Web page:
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For Tippecanoe County, Needle Exchange Approval Was Easy Compared To Next Steps

Steve Burns

The lead architect of Tippecanoe County’s proposed needle exchange program says he hopes to work through multiple problems simultaneously in 2017.

County Health Officer Jeremy Adler admits he’ll have to find a way to pay for the program and secure the blessing of Lafayette’s mayor and police chief at the same time.

“Given the fact that this is going to be a grant-funded program, it will take, I imagine, several months to secure funding," Adler says. "And in that time, of course, we can hammer out the other details, such as the location and some of the other logistical concerns.”

Adler says he’s mulling where to house the program, but thinks it’s unlikely it’ll wind up out in the county.

“At this point I would say nothing is off the table," he says. "It probably makes sense to have the program located either in the city of Lafayette or West Lafayette, because that’s where most of the population is, rather than out in the county – also in terms of accessibility with public transportation.”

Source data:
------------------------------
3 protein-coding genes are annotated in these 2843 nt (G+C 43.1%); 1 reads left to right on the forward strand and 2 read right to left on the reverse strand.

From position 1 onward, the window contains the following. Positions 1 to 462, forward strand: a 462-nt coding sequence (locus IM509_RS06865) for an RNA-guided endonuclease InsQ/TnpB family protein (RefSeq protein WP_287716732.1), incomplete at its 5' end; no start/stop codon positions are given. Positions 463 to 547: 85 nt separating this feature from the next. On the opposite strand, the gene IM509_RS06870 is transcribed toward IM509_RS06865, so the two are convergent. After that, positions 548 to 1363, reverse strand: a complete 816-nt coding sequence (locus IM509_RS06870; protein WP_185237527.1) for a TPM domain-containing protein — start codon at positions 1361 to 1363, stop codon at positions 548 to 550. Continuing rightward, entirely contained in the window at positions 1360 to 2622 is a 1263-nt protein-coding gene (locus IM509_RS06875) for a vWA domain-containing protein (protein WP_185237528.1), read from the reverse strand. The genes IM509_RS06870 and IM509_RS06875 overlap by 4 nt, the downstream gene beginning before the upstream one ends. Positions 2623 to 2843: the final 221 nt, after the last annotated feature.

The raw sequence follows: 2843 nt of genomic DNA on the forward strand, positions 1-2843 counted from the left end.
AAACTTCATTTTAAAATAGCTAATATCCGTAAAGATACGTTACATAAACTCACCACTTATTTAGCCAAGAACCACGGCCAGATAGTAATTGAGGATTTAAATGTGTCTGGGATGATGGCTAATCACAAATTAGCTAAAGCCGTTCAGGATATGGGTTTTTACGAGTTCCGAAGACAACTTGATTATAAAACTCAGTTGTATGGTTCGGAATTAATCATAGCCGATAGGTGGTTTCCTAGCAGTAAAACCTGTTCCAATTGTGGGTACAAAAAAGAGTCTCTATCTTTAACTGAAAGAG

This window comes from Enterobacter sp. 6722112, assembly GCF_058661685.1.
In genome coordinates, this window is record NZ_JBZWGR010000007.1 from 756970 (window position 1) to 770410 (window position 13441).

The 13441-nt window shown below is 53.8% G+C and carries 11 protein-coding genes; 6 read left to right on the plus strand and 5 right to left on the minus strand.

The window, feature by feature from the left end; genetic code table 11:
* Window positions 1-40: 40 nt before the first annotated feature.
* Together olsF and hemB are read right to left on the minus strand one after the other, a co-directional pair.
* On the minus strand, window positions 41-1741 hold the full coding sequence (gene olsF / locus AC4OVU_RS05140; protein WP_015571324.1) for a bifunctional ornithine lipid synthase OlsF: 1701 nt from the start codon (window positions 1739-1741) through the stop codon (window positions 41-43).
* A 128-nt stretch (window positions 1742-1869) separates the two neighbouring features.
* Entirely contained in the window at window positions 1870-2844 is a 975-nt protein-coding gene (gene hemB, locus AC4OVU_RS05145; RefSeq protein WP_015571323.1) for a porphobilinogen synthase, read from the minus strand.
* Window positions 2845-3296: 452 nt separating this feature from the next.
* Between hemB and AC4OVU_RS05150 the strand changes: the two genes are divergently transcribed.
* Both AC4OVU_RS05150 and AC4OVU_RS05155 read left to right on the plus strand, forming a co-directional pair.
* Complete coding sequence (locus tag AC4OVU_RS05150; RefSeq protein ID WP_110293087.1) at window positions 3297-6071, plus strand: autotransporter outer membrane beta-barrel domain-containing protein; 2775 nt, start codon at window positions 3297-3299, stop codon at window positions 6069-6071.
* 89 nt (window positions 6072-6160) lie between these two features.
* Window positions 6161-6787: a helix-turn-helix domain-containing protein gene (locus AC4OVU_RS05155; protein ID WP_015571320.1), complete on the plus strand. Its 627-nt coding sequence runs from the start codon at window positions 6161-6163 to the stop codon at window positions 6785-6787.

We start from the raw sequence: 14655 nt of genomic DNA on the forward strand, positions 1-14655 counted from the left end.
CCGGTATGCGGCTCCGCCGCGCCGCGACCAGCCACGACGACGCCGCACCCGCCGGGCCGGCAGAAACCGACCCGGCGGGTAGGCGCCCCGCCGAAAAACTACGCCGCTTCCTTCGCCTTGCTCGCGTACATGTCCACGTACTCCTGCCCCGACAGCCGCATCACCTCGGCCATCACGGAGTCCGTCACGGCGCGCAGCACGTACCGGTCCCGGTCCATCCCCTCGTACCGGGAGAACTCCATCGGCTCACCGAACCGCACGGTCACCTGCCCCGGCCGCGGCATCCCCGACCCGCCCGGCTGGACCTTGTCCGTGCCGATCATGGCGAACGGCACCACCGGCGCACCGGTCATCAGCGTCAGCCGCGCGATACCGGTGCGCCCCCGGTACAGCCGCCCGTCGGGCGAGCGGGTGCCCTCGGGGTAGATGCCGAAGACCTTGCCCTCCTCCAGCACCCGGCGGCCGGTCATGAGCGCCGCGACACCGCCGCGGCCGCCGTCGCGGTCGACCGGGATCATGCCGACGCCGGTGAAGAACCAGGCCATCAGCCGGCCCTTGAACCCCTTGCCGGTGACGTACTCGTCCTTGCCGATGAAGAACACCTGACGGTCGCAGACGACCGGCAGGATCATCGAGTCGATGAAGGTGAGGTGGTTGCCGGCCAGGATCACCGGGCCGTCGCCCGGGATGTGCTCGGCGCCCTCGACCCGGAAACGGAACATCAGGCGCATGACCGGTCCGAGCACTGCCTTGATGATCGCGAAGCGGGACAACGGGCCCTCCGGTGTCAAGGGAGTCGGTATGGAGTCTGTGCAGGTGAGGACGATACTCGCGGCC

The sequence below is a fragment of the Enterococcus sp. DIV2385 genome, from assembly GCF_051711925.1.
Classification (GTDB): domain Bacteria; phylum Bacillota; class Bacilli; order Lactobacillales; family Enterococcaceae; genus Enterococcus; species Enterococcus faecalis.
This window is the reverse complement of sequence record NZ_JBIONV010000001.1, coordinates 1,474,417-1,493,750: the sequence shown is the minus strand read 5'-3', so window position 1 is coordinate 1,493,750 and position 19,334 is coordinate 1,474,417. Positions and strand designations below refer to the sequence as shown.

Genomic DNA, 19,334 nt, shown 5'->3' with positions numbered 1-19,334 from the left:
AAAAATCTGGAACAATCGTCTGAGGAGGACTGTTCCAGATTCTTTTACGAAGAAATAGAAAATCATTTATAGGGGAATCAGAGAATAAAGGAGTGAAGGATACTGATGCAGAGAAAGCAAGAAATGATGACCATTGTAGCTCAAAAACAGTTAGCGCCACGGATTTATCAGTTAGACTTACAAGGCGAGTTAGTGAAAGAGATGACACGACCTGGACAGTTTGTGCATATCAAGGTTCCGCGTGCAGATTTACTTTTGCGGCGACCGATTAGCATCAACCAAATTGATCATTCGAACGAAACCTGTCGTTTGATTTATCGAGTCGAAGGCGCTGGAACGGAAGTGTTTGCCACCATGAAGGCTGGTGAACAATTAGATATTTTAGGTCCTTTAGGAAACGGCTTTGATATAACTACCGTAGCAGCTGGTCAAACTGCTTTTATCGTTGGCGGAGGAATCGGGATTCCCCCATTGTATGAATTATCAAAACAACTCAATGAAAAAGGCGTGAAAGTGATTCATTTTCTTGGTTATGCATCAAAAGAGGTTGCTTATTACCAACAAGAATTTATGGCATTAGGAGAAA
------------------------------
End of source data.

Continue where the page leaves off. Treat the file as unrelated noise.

In early December, State Health Commissioner Jerome Adams approved Adler’s request to declare a county health emergency – a step state law says must be taken before a syringe services program can begin.

That was after Lafayette Mayor Tony Roswarski spoke pointedly to IU Health-Arnett Hospital representatives following approval of the program by county commissioners, suggesting the hospital should play host to the program so it wouldn’t have to reside in one of his city’s residential areas.

Adler says he’s heard  Roswarski's concern that drug users from other counties might migrate to Tippecanoe County to seek out needles, but he says he’s also heard from his counterparts across the state that such a problem is not as prevalent as some had feared it might become.

Only nine Indiana counties have been granted health emergency status so far.

The nearest to Greater Lafayette is in Madison County, northeast of Indianapolis.

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